Psoriasis can appear anywhere on the body, including: the eyelids, ears, mouth, lips, skin folds, hands, feet, and nails. The skin at each of these sites is different, and requires different treatments.
Most commonly, Psoriasis can appear on the following:
- Scalp: can be very mild, with slight, fine scaling. It can also be very severe with thick, crusted plaques covering the entire scalp. Psoriasis can extend beyond the hairline onto the forehead, the back of the neck, and around the ears.
- Face: most often affects the eyebrows, skin between the nose and upper lip, the upper forehead, and the hairline. Psoriasis on and around the face should be treated carefully because of the sensitivity of the skin.
- Hands, Feet, & Nails: Treat sudden flares of Psoriasis on the hands and feet promptly and carefully, as cracking, blisters, and swelling often accompany flares. Nail changes occur in up to 50% of people with Psoriasis, and at least 80% of people with Psoriatic Arthritis.
- Skin Folds: Inverse Psoriasis can occur in skin folds, such as underneath the arms, and underneath breasts. This form is frequently irritated by rubbing and sweating.
In all of these cases, Psoriasis can be mild, moderate or severe. The treatment options will depend on how severe the Psoriasis is. Severity is based on how much of the body is affected by the disease. The entire hand - including the palm, fingers and thumb - is equal to one percent of the body surface area.
However, the severity of Psoriasis is also measured by how Psoriasis affects a person's quality of life. For example, Psoriasis can have a serious impact on one's daily activities - especially if the Psoriasis is on the palms of the hands, or soles of the feet.
Determining the severity of Psoriasis is quite simple. Mild Psoriasis covers less than 3 percent of the body. Moderate Psoriasis covers between 3 and 10 percent of the body. Severe Psoriasis covers more than 10 percent of the body.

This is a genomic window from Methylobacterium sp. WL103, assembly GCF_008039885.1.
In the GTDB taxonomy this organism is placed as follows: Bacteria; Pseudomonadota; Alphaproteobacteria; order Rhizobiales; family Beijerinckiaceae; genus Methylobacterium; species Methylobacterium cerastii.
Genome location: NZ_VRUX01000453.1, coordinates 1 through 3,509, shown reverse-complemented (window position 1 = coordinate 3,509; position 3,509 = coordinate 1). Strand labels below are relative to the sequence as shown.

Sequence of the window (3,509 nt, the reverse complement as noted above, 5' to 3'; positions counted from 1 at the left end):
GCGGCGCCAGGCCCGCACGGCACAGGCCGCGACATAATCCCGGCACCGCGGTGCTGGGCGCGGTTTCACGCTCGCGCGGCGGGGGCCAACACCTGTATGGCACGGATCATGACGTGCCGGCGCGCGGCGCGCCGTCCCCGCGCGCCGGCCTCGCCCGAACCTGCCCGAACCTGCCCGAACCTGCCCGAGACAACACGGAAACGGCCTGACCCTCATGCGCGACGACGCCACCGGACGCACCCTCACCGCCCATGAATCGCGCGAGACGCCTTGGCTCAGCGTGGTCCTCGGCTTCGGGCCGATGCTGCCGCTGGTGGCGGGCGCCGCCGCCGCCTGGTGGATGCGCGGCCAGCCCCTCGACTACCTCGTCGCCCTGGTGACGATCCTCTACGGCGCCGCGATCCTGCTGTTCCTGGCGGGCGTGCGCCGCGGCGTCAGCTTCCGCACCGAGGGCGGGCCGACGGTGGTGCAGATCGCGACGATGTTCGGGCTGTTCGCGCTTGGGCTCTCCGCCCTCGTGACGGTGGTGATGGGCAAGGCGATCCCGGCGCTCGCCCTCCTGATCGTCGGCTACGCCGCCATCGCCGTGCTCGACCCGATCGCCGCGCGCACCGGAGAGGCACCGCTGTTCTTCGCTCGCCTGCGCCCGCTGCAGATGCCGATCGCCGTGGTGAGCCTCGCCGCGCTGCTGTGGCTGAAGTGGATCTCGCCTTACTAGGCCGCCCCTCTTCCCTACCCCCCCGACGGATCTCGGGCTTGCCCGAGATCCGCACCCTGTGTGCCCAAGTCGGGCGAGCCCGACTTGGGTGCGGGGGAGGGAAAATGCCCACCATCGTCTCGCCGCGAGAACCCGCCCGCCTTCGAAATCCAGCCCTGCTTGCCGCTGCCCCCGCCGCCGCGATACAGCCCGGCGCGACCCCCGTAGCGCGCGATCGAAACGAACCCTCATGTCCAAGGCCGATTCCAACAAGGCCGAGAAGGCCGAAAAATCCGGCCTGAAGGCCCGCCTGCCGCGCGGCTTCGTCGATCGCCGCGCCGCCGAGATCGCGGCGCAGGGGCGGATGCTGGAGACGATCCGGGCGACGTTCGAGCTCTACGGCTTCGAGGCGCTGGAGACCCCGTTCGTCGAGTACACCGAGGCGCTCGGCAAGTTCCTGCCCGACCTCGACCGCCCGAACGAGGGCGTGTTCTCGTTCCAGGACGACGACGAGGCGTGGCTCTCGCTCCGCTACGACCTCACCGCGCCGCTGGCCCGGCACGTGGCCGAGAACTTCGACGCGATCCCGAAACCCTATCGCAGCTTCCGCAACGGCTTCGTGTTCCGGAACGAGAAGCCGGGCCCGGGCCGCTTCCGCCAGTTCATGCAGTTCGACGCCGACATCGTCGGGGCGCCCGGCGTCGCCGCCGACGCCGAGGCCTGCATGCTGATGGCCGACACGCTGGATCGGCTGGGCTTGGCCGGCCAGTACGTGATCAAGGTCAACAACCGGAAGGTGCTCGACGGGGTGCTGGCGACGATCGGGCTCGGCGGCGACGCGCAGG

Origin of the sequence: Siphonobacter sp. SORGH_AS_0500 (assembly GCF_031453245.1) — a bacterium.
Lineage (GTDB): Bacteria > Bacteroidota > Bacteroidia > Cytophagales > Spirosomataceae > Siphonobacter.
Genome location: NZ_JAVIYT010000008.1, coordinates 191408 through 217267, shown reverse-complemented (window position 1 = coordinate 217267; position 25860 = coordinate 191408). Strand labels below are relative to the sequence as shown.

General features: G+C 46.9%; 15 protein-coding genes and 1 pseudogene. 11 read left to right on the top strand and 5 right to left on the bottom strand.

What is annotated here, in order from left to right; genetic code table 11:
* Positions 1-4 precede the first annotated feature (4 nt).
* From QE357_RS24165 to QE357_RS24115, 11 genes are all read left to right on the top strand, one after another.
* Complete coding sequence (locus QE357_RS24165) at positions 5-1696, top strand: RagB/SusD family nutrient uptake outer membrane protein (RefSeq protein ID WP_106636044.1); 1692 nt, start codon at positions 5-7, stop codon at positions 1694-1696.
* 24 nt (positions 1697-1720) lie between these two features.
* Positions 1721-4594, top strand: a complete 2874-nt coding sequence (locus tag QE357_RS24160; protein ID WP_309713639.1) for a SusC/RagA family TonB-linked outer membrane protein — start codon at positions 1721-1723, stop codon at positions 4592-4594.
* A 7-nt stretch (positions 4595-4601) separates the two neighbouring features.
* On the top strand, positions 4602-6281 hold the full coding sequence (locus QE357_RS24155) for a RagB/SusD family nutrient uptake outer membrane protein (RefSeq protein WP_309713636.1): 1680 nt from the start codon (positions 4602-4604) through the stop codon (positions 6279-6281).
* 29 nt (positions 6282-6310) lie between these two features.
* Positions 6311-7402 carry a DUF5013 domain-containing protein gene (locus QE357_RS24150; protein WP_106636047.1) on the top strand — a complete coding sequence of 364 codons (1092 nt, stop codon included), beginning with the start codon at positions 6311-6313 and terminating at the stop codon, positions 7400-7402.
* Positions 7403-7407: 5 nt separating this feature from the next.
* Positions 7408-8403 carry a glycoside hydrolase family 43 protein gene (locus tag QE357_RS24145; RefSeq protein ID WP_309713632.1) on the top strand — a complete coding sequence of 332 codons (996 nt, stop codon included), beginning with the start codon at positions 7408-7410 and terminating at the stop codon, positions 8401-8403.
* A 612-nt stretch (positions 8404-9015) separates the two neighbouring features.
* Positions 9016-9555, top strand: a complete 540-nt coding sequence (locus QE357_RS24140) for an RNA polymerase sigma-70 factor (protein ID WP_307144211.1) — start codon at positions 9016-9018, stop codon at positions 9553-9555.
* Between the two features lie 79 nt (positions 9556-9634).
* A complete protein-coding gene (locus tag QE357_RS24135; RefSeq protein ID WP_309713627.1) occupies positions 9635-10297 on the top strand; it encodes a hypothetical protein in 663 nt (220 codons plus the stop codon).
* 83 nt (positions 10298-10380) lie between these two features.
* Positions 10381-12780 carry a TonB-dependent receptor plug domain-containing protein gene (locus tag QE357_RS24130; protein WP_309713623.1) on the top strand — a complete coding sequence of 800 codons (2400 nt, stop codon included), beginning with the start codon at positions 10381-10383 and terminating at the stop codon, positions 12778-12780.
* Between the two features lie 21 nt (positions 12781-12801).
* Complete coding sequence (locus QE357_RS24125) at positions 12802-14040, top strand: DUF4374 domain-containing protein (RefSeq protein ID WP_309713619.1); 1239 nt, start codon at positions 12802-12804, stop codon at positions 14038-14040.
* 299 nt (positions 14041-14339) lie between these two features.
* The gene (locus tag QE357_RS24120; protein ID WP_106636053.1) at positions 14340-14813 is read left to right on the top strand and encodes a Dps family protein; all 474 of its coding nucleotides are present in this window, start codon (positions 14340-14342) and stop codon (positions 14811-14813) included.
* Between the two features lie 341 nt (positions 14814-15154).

Treating Psoriasis is critical to maintaining one's overall health. The best way is to work with a doctor to find a treatment - or treatments - that reduce of eliminate your symptoms. There are many different treatment options, and what may work for one person with Psoriasis, may not work for another. It is always crucial to consult with a doctor before stopping or starting any treatment.
Some treatment options include:
- Biologics: Biologics are usually prescribed for moderate to severe Psoriasis and Psoriatic Arthritis that has not responded to other treatments. They are given by injection, or through IV infusion.
- Systemics: Systemic medications are prescription drugs that are taken orally or by injection, and work throughout the body. They are used for individuals who have moderate to severe Psoriasis.
- Phototherapy: Or light therapy, involves exposing the skin to ultraviolet light on a regular basis, and under medical supervision. Treatments are done in a doctor's office or Psoriasis clinic, or at home with a phototherapy unit.
- Oral Treatments: New oral treatments improve symptoms of Psoriatic disease by inhibiting specific molecules associated with inflammation. Unlike biologics - which come from living sources and must be administered by injection or infusion - these treatments can be effectively delivered as tablets, taken by mouth.
Ultimately, it is up to you and your physician to discuss the best and most effective treatments for your Psoriasis. Psoriatic disease is real and nothing to hide from. With the right treatment plan, you can be on your way to healing and resume your lifestyle.
Here at Mountainside Medical, we offer a wide variety of creams, lotions, and other treatment supplies for Psoriasis. Please visit our website at www.mountainside-medical.com or call 1-888-687-4334 to speak with one of our knowledgeable and friendly specialists for more information.